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Jerome discusses residency issue

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Home is where the job is.

Jerome Town Council met May 9 and discussed whether to keep the mandate that five positions in city governments be occupied by residents. 

The positions in question are town manager, town clerk, fire chief, police chief and public works. Town code requires those positions have a town resident.


The first position that was debated for leniency was public works. Though the position may not seem as on call as the fire or police chief, councilman Lew Courrier expressed his desire to keep the director around, as he is needed when water lines break, which can and has happened in the middle of the night, as Courrier recalled. When the position was filled by someone even on the other end of the Verde Valley, the wait can compound the problem.

Both Jerome Fire Chief Rusty Blair and Jerome Police Chief Allen Muma said they felt their successors should be residents, as they are. Muma said that it helps him get to know his constituents, and provide better service as a result. Blair said it helps familiarize him with response routes, fire hydrant locations and potential hazards, all of which may not be seen by an outside chief as readily.

The town clerk was also discussed as potentially not having to reside in town limits, due to the requirement already on the town manager, and there was no real objection. This was a discussion item, however, so no action was taken on any position.

The issue had come before council at Mayor Frank Vander Horst’s request, and as he brought up the issue, he noted the problems of available talent pool in Jerome and adequate compensation to live in the town.

Muma agreed that in the future, some positions may require salary increases to get the right person, but that as a resident, he said it was worth the benefit.

Another problem with requiring these positions to live in Jerome are the number of available houses on the market at any given time. Vice Mayor Jay Kinsella said at the time that it was around as many as the fingers on one of his hands.

In the past, as was the case with Muma, housing assistance was provided in addition to regular pay, but council expressed concern over legal issues. 

Another idea was to have the town purchase a house to be provided to new hires in these positions, though it was not elaborated on.

Courrier was confident that the situation was work out.

“It’s cosmic,” he said, noting that whenever the town needed someone for its top appointed positions, it happened.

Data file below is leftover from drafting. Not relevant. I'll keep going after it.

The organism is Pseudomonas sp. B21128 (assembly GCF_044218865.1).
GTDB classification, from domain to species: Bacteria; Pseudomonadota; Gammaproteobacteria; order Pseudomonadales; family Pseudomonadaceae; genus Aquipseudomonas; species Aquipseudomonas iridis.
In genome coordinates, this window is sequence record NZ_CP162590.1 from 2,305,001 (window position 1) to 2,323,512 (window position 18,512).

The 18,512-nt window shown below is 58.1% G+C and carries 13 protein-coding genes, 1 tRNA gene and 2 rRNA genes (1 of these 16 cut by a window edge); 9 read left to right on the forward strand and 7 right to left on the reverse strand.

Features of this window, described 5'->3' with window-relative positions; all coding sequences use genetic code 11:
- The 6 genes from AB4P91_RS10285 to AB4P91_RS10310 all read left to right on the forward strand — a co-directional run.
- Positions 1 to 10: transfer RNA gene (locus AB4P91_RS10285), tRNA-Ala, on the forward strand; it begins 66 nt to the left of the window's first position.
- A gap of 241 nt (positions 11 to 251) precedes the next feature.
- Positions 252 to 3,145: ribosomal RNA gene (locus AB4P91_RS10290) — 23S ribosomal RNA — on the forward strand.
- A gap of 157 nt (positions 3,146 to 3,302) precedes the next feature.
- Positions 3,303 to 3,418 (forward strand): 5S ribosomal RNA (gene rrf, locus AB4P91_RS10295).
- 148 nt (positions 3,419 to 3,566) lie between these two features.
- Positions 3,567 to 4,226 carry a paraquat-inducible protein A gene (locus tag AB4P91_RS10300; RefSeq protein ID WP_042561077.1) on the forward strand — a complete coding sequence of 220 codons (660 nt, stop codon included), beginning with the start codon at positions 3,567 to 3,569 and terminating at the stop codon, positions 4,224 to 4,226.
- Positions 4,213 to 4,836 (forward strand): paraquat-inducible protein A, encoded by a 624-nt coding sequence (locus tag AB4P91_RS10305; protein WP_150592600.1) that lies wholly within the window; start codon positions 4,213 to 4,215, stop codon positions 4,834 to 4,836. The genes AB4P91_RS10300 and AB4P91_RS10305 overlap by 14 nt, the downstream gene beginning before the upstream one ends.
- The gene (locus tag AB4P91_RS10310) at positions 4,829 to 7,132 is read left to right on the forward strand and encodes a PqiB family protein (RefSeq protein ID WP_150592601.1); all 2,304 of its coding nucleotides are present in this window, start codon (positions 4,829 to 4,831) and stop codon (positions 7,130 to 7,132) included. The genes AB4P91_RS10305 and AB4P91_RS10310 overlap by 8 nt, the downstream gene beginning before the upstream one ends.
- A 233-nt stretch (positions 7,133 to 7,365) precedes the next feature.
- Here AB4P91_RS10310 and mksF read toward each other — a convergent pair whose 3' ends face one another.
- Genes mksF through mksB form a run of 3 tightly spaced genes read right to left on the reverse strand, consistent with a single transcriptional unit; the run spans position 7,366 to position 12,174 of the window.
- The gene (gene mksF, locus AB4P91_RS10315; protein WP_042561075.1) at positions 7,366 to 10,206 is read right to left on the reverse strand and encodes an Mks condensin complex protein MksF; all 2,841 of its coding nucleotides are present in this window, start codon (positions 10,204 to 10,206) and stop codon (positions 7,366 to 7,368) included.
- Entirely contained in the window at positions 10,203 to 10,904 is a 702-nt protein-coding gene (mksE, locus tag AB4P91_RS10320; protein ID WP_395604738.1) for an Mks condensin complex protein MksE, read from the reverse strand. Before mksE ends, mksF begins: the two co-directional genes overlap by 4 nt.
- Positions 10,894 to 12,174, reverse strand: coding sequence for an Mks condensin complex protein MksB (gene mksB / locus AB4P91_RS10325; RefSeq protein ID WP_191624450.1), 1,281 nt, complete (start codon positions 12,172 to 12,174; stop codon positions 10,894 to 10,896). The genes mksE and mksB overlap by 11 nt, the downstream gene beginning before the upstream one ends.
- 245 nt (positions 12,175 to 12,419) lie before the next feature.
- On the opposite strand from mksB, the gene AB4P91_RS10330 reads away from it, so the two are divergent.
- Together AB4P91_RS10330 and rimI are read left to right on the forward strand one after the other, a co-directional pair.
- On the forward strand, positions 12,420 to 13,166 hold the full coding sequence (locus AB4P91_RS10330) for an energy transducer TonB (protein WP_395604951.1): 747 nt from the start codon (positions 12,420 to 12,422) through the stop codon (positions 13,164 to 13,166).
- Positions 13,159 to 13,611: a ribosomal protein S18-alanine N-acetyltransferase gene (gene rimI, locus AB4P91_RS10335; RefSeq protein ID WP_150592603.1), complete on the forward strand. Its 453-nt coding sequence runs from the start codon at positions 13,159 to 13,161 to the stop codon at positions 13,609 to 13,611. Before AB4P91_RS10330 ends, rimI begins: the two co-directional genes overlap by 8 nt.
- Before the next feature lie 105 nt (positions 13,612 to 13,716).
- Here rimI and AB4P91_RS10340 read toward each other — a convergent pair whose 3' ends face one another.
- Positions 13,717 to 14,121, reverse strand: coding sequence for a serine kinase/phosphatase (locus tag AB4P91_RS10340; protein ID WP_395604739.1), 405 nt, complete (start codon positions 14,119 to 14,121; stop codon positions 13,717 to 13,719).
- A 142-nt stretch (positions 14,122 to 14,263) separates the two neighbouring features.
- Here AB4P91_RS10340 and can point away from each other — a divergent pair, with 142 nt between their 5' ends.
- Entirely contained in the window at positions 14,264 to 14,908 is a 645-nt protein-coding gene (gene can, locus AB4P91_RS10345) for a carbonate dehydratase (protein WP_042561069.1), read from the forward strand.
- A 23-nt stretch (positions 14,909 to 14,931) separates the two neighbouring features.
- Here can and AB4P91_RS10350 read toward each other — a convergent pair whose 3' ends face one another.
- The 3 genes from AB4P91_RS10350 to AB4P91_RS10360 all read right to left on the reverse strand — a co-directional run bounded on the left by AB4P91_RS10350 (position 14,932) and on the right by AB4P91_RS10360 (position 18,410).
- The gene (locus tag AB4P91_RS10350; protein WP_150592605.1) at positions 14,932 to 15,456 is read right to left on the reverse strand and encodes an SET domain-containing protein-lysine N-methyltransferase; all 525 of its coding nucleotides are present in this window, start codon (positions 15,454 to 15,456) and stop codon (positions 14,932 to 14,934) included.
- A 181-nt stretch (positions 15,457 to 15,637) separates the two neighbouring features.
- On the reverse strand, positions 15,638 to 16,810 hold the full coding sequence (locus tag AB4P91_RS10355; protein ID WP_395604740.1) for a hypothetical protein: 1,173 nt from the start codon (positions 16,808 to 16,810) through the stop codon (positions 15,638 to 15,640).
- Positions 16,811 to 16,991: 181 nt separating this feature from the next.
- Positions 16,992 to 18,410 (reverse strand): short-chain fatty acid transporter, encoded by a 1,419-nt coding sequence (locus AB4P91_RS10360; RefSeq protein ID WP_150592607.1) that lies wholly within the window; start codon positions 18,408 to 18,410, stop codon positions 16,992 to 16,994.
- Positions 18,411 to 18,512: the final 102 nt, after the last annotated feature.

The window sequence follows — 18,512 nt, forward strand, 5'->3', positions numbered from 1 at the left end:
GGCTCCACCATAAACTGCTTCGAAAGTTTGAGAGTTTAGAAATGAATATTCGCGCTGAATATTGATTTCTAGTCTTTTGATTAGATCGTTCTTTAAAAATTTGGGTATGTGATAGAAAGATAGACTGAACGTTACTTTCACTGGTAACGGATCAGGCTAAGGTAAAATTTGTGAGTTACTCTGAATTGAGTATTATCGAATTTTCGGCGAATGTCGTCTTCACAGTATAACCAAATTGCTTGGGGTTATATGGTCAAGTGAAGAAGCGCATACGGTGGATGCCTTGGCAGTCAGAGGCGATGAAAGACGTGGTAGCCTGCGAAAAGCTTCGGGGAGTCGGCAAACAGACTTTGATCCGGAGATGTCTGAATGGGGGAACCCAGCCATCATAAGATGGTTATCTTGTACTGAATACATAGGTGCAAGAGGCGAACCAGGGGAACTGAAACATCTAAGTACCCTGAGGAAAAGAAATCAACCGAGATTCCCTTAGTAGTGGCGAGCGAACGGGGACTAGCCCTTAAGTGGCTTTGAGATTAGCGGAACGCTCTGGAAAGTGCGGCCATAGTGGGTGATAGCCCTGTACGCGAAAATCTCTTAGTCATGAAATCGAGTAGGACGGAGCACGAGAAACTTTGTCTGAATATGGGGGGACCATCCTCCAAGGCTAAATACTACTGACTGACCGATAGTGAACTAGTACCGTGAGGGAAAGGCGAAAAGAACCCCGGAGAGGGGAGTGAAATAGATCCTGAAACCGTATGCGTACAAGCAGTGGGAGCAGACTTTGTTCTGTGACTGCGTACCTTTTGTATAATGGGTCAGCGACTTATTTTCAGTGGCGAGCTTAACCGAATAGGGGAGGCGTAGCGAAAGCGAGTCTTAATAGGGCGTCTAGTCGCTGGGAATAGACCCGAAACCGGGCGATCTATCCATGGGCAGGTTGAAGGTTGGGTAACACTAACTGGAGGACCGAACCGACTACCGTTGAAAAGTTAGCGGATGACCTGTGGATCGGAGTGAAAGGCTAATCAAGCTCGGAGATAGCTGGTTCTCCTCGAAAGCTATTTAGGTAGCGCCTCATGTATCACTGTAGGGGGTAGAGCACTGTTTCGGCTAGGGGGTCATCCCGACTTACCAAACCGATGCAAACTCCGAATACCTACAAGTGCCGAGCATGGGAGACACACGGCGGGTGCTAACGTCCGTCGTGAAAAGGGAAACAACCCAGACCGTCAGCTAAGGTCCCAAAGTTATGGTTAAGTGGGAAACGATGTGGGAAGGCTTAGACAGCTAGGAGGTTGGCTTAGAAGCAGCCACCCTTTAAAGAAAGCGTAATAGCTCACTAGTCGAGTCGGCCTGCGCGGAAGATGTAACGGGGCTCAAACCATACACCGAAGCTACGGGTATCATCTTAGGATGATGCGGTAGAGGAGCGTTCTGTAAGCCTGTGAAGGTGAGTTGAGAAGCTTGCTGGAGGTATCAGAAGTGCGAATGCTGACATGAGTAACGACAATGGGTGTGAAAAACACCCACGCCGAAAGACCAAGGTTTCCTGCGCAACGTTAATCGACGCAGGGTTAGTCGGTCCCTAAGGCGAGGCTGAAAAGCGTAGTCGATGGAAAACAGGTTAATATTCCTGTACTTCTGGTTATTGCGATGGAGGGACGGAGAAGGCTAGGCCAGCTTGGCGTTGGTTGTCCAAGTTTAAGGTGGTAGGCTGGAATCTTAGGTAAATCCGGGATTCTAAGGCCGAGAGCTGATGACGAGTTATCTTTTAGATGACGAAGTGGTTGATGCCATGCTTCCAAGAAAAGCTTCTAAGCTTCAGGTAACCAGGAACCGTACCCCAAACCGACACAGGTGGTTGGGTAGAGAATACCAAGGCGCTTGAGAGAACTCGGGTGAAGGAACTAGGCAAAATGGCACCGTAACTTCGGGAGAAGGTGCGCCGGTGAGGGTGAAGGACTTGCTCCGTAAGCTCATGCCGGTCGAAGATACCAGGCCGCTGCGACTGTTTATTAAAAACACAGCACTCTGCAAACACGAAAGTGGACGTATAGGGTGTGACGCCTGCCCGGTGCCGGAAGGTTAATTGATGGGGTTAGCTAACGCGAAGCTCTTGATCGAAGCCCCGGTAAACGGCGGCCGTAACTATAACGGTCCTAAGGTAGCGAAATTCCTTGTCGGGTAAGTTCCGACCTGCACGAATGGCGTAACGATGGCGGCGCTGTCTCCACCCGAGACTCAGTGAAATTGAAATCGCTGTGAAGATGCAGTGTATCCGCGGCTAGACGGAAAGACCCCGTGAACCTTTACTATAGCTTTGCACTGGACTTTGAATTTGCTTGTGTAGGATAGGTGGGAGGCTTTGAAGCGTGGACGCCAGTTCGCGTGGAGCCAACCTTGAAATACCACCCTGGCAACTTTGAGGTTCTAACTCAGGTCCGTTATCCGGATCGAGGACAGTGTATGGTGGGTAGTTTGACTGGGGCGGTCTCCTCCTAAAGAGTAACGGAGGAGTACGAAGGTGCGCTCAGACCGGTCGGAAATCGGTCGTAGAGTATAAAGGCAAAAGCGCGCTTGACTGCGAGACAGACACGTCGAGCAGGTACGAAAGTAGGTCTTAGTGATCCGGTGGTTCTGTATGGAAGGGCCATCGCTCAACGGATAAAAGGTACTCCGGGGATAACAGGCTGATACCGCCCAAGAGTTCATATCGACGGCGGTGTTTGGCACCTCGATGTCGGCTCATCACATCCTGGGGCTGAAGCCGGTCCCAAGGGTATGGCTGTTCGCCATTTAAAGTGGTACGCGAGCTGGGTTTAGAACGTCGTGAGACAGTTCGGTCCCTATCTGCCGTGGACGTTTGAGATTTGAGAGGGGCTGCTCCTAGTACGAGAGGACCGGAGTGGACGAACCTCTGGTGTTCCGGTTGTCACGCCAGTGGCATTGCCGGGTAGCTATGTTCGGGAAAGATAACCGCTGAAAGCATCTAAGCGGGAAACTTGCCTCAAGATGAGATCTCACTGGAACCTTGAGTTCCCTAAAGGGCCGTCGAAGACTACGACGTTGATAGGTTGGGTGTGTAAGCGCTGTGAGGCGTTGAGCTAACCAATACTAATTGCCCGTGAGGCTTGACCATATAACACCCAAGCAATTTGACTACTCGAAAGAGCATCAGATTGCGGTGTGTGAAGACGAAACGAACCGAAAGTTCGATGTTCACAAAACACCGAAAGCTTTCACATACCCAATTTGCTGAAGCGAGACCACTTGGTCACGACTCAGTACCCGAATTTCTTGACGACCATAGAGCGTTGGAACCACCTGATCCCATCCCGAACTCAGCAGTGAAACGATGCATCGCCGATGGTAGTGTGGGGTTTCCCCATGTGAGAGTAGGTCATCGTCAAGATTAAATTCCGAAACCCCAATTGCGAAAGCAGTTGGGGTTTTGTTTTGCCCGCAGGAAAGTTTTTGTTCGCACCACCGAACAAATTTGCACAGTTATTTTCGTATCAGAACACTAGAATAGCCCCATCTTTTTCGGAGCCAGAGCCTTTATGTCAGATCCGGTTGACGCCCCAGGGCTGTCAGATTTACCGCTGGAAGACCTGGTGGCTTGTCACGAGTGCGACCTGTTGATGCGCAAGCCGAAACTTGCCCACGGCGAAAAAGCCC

Nevertheless, a further idea was given that possibly an extended radius could be granted for certain positions.

Council also addressed its code enforcement. Action may be taken in the future to decriminalize certain parts of the code to keep every violation a criminal misdemeanor. Muma pointed out that in these criminal cases, council has no authority to step in. These infractions can range from safety hazards like lack of handrails on outdoor staircases to town sidewalks and high grass.
To the last note, [fire chief] noted that it should remain a priority to enforce codes that reduce the amount of fuels in the town, particularly in illegal dump areas.

Staff was directed to come up with a list of priorities for enforcement, and council will also examine what codes should be decriminalized, at least on their first offense.

Jerome is looking better on its past year’s budget. As of the meeting, the funds were within 1 percent of balancing, Vander Horst said.

Jerome police will also be auctioning off a 2008 Ford Explorer. It was a civil asset forfeiture truck that spent eight years on the force. Money from the auction will go back into the county forfeiture account and spent according to those laws’ stipulations.

Vander Horst said that he came across a deal for a new-to-the-town sewer truck as well, for a dollar. He said it was the result of a conversation with Yavapai County District 3 Supervisor Randy Garrison, who will sell it from the county.

Jerome also declared the week police week [check actual week on agenda] and thanked Muma for his service. 

Courrier said that in his 45 years as a resident, Muma was the best he’d seen. The rest of the council also shared their praises for his work, noting his closeness with the community and his ability to fit in well in a town as different as Jerome.

“I like to think I’ve done right by them the town],” Muma said.

Council also lamented what the force had looked like prior to Muma’s arrival.

“I don’t like to think about the ineptness back then,” Muma said. 

Though he said it was difficult work, he could be proud of the fact that every decision he had made has the town’s best interest in mind.

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